• This post originally appeared on the Robert Wood Johnson Foundation Culture of Health Blog.

    February 5, 2024

  • Severe maternal morbidity (SMM)—defined by the Centers for Disease Control and Prevention as unintended outcomes of labor and delivery that result in significant short- or long-term consequences to a woman’s health—is a major determinant of maternal mortality. Each year 15 of every 1,000 people hospitalized for a delivery experience SMM. In addition to adverse health outcomes, SMM can lead to disruptions in mother-infant bonding, which can compromise children’s social and emotional development, and confers substantial economic costs to families, communities, and insurers including Medicaid.

    November 19, 2021

  • Childhood poverty is associated with worse health outcomes, including poor physical and cognitive development, and can adversely influence social and health outcomes in later life. While there is increasing interest in policies to address childhood poverty, limited research exists on whether current U.S. poverty alleviation policies, including the largest such program, the Earned Income Tax Credit (EITC), improve children's health.

    June 1, 2021

  • Since the early 1990s, Medicaid has been critical in providing insurance coverage for pregnant women with low incomes in the United States - pregnancy-related Medicaid coverage is available to women with incomes up to 200 percent of the federal poverty level in most states. Building on existing studies tracking changes in Medicaid coverage and uninsurance under the law, researchers Emily M. Johnston, Stacey McMorrow, Clara Alvarez Caraveo and Lisa Dubay examined data for new mothers with Medicaid-covered prenatal care in this study published in Health Affairs.

    April 5, 2021

  • The period before pregnancy is critically important for the health of a woman and her infant, yet not all women have access to health insurance during this time. Rebecca Myerson of the University of Wisconsin-Madison, Samuel Crawford of the University of Southern California, and Laura R. Wherry of New York University evaluated whether increased access to health insurance under the Affordable Care Act (ACA) Medicaid expansions affected ten preconception health indicators, including the prevalence of chronic conditions and health behaviors, birth control use and pregnancy intention, and the receipt of preconception health services.

    November 1, 2020

  • In this report, P4A researchers Amelia Coffey, Eleanor Lauderback and H. Elizabeth Peters, along with their partners at the University of Oregon’s Department of Sociology Lola Loustaunau, Larissa Petrucci, Ellen Scott and Lina Stepick, examine Oregon’s implementation of S.B. 828, the first statewide predictive scheduling law in the nation, in its first year.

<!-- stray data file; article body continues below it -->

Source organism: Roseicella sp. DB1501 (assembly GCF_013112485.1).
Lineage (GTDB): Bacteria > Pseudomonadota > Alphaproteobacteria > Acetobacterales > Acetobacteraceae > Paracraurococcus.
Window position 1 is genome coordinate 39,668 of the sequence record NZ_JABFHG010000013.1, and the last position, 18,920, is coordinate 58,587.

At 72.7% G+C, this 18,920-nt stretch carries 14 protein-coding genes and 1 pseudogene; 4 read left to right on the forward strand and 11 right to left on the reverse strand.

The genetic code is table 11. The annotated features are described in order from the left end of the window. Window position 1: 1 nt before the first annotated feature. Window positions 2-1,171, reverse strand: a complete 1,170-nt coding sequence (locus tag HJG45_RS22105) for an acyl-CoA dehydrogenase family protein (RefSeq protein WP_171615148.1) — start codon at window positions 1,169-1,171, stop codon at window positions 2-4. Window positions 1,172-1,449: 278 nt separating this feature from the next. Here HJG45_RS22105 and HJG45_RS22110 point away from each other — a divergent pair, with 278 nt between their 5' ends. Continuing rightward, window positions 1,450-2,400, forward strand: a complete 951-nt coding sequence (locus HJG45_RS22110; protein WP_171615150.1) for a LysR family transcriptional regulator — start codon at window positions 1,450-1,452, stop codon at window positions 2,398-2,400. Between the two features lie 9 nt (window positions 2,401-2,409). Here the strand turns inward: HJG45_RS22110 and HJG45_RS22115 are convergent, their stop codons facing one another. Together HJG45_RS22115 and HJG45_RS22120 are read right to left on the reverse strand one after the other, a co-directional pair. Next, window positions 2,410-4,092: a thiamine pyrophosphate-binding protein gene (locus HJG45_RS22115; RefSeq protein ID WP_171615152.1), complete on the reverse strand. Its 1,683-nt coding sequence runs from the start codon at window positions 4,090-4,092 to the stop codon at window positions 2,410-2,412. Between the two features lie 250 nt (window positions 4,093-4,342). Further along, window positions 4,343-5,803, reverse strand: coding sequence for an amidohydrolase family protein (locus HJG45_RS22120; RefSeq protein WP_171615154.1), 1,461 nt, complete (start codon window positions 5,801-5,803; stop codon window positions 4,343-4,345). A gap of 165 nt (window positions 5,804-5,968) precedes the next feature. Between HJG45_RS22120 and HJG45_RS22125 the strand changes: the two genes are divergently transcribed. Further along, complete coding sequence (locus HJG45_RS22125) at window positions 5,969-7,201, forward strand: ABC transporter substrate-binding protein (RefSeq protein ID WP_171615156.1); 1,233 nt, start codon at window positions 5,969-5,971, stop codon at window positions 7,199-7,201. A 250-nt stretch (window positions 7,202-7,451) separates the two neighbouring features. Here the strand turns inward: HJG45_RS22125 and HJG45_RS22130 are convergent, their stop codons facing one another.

September 22, 2020

  • The Earned Income Tax Credit (EITC) is one of the largest safety net programs in the United States. In 2019, the EITC reached 25 million tax filers at a total cost of $63 billion. Using variation in the federal and state EITC, Breno Braga, Fredric Blavin and Anuj Gangopadhyaya evaluated the long-term impact of EITC exposure during childhood on the health of young adults.

    September 14, 2020

  • Paid family leave policies have the potential to reduce health disparities, yet access to paid leave remains limited and unevenly distributed in the United States. The US is the only OECD country that does not provide paid leave for new parents, and just 8 states and the District of Columbia have passed partially-paid family leave policies. In a new paper, Julia Goodman of the OHSU-PSU School of Public Health, Will Dow of UC Berkeley, and Holly Elser of Stanford University examine the impact of the 2017 San Francisco Paid Parental Leave Ordinance (PPLO), the first in the US to provide parental leave with full pay. 

    July 7, 2020

  • The earned income tax credit (EITC) is the largest US poverty alleviation program for families with children, with well-documented positive effects on recipient health. In addition to the federal EITC, over half of US states have implemented supplemental EITC programs.

    July 1, 2020

  • Paid family and medical leave has important health benefits for parents and their children, but access to job-protected leave is limited and highly disparate in the United States. Increasingly, state and local governments have established policies such as paid leave to support parents and other caregivers. While these policies have been crucial in enabling more workers to take leave, their effects have been weakened due to only partial coverage of job protection laws. As part of their ongoing work evaluating the 2017 San Francisco Paid Parental Leave Ordinance, investigators Julia M. Goodman (Oregon Health & Science University/Portland State University) and William H. Dow (University of California, Berkeley) published an issue brief examining paid leave protections in the California Bay Area.

    July 1, 2020

  • Approximately 16 percent of children in the U.S. live in families with incomes below the federal poverty threshold. This early-life exposure to poverty may have negative long-term health effects. In a new working paper, Hansoo Ko, Renata Howland, and Sherry Glied of the P4A Research Hub at New York University Robert F. Wagner Graduate School of Public Service, estimate the causal impacts of the Supplemental Security Income program on child health outcomes and medical expenditures.

    January 1, 2020